The permanent non-disclosure agreements were uncovered by Conservative defence critic James Bezan after he requested information through the House of Commons “inquiry of ministry” process.

The information provided to Bezan noted that 121 individuals at the Department of National Defence were required to sign the non-disclosure agreement, 39 at Public Services and Procurement Canada; and 18 at Innovation, Science and Economic Development Canada. The rest of the 235 were employed by the Department of Finance, Treasury Board, Department of Justice and Privy Council Office.

Five other individuals working on the fighter jet replacement project who are under contract to DND were also required to sign the non-disclosure agreement or NDA.

“The NDA is a life-time agreement,” the response to Bezan noted. Persons signing the NDA are considered “persons permanently bound to secrecy” on the future fighter jet capability project, it added.

Defence industry executives and retired public servants say they have never seen such secrecy surrounding an equipment program.

The DND claimed that such agreements have been used with procurement staff before on occasion.

But Alan Williams, the former assistant deputy minister for materiel at the DND, has said that he had never heard of such agreements. Over the years Williams oversaw hundreds of equipment projects at both DND and Public Works, worth billions of dollars.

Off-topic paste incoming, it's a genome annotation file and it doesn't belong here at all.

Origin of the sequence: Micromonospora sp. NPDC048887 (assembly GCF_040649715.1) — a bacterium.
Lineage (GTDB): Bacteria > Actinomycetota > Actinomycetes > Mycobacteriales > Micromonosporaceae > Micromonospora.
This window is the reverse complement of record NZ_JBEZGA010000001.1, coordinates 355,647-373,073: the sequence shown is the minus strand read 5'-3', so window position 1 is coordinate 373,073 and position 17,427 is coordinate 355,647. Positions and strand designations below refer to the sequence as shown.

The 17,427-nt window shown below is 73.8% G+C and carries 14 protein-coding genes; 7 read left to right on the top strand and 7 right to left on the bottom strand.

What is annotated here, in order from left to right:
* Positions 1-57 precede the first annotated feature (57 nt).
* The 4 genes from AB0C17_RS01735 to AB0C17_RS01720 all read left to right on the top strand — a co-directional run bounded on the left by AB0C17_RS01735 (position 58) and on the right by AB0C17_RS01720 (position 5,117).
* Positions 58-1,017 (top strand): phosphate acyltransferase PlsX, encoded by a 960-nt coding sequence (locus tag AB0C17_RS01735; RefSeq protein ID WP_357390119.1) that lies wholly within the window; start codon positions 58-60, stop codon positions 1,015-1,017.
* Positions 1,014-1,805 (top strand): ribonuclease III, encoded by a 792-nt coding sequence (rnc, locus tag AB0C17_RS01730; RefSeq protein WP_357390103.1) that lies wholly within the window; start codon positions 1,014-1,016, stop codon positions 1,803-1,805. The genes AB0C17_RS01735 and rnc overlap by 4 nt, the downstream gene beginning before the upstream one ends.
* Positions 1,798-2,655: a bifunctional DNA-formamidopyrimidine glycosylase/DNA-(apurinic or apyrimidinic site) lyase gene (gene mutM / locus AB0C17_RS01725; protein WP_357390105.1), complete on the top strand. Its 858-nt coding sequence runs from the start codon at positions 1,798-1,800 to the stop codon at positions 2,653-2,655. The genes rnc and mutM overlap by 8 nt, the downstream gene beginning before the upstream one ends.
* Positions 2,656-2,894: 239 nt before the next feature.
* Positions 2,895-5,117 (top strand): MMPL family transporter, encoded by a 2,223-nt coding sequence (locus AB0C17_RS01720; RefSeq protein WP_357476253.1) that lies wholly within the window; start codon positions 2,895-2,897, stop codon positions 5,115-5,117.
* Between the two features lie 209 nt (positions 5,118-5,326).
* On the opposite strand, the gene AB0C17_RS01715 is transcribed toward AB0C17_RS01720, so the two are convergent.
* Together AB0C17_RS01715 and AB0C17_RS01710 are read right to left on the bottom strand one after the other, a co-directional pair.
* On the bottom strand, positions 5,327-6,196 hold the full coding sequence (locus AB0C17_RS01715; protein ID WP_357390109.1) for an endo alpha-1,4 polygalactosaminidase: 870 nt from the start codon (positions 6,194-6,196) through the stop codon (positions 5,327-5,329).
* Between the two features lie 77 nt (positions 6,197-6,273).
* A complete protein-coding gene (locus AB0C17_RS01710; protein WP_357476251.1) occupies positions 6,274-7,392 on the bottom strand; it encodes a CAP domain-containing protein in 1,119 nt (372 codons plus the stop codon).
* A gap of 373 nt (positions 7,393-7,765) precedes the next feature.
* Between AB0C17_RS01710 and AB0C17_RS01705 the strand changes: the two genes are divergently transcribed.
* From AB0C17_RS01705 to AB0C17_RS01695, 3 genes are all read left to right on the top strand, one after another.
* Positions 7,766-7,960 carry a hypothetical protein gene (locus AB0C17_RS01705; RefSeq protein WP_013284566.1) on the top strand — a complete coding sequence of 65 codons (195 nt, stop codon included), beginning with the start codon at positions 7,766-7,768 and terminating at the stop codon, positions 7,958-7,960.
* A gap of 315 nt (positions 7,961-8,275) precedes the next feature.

The fighter jet industry day involved some 200 participants from 108 companies. Some of those who attended questioned why government officials at the meeting could only provide basic details about the fighter jet program. Industry representatives noted that the purchase, which would see a contract awarded in 2021 or 2022, seems drawn out, considering federal procurement officials have been involved in trying to buy a new jet since 2010.

http://nationalpost.com/news/politics/d ... t-contract
 
ExMilitaryEng
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Re: Canada - Future Fighter Capability Project

Mon Feb 19, 2018 12:15 am

I guess the Liberals don't want the public to know that the F-35 might end up the only suitable choice remaining.

We'll all get to know more after the election...
 
Ozair
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Re: Canada - Future Fighter Capability Project

Fri Feb 23, 2018 2:26 am

Now confirmed by the Canadian Government that Boing is one of the vendors for the CF-18 replacement. No surprise right now on the 5 respective candidates but I wonder how many will drop off over the next two years as further details and requirements for the new project are released.